Computer Science 4750:
Introduction to Natural Language Processing
Course Objectives / Description
Course objectives: To give students a broad introduction to the field of
natural language processing (NLP). The aim will be to give a working knowledge
of basic algorithms and data structures used to solve key NLP tasks (utterance
comprehension / utterance production / language acquisition) in both of
the major algorithmic paradigms used today (rule-based / statistical).
Course description: Tasks involving human languages, such as speech
recognition, text understanding, and keyword-based information retrieval
underlie many modern computing applications and their interfaces. To be truly
useful, such natural language processing must be both efficient and robust.
This course will give an introduction to the algorithms and data structures
used to solve key NP tasks, including utterance understanding and generation
and language acquisition, in both of the major algorithmic paradigms used today
(rule-based and statistical). The emphasis will be primarily on text-based
processing though speech-based processing will be addressed where possible.
CS 2711 and (CS 2500 or equivalent experience programming with Python);
CS 3719 is recommended but not necessary
Evaluation Scheme (Tentative)
|Class Exams (2)
|Student Presentations (2)
Course Outline (Tentative)
- Background: Linguistics and Language Processing (3 weeks)
(Overview of classical linguistics; representations of
natural language utterances, grammars, and lexicons;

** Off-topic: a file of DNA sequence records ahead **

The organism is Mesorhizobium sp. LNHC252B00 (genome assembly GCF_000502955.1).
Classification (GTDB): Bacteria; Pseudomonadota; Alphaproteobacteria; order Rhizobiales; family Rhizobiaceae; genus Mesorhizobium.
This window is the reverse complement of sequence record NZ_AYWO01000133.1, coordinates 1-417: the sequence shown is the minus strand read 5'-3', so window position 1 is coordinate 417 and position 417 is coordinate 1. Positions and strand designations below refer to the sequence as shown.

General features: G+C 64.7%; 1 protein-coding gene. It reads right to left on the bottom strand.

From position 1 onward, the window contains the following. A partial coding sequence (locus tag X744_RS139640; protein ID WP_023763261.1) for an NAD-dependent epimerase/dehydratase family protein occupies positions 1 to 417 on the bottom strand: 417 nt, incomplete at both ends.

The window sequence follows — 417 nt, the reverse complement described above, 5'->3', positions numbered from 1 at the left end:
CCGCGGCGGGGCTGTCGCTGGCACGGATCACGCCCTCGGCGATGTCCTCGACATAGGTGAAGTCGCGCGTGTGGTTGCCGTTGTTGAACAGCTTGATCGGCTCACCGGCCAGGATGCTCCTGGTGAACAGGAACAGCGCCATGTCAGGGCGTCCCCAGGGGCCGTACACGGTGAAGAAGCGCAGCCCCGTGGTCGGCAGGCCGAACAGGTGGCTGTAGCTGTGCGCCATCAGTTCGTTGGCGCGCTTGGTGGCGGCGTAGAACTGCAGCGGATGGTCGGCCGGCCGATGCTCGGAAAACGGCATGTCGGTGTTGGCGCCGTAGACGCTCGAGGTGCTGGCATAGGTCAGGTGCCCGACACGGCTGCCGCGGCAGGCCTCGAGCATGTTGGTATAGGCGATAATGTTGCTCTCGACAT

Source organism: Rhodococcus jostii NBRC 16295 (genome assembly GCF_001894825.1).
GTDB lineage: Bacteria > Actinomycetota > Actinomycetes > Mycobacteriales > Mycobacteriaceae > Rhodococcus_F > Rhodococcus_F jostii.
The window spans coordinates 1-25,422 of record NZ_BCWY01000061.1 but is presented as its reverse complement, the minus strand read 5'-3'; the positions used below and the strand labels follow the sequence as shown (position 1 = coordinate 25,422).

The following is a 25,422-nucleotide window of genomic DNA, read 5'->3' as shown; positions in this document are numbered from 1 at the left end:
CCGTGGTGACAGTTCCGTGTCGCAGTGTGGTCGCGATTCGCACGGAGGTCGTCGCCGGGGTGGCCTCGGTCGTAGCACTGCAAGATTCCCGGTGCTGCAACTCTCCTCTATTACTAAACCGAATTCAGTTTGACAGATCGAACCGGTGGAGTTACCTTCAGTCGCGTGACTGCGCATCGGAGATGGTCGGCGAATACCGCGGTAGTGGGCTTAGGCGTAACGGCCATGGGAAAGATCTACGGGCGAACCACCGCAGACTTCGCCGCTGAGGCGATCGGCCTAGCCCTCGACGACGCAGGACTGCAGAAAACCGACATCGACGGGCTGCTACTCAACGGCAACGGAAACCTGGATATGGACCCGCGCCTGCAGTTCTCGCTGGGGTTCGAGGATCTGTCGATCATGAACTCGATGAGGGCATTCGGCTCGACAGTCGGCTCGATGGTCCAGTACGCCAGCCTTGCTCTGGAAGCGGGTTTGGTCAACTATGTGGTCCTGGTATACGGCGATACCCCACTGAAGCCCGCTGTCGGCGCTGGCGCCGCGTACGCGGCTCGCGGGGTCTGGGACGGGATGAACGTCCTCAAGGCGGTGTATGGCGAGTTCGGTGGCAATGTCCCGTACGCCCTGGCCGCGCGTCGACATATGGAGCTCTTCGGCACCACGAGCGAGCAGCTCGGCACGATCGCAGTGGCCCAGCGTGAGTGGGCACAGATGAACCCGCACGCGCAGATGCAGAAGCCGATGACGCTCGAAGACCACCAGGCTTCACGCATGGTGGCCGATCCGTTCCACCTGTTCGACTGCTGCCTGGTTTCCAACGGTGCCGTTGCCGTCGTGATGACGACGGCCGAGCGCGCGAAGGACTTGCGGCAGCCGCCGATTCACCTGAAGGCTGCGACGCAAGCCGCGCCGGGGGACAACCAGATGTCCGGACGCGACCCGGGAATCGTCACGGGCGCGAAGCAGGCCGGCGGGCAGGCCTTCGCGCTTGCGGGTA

implementations of processes on natural language
- Utterance comprehension (2 1/2 weeks)
- Utterance production (1 week)
- Language acquisition (1 week)
- Special applications (1 1/2 weeks)
(e.g., language-language translation, question answering, text mining)
- Student presentations (2 weeks)
- Bird, S., Klein, E., and Loper, E. (2009) Natural Language Processing with
Python. O'Reilly Media.
References / Reading List (Selected)
- Indurkhya, N. and Damerau, F.J. (eds.) (2010) Handbook of Natural
Language Processing (2nd Edition). Chapman and Hall / CRC.
- Jurafsky, D. and Martin, J.H. (2008) Speech and Natural Language
Processing (2nd Edition). Prentice-Hall.
- Manning, C. and Scheutze, H. (1999) Foundations of Statistical Natural
Language Processing. The MIT Press.
- Mitkov, R. (ed.) (2005) The Oxford Handbook of Computational
Linguistics. Oxford University Press.
- Roche, E. and Schabes, Y. (eds.) (1997) Finite-state Natural Language
Processing. The MIT Press.
Created: April 14, 2014
Last Modified: April 14, 2014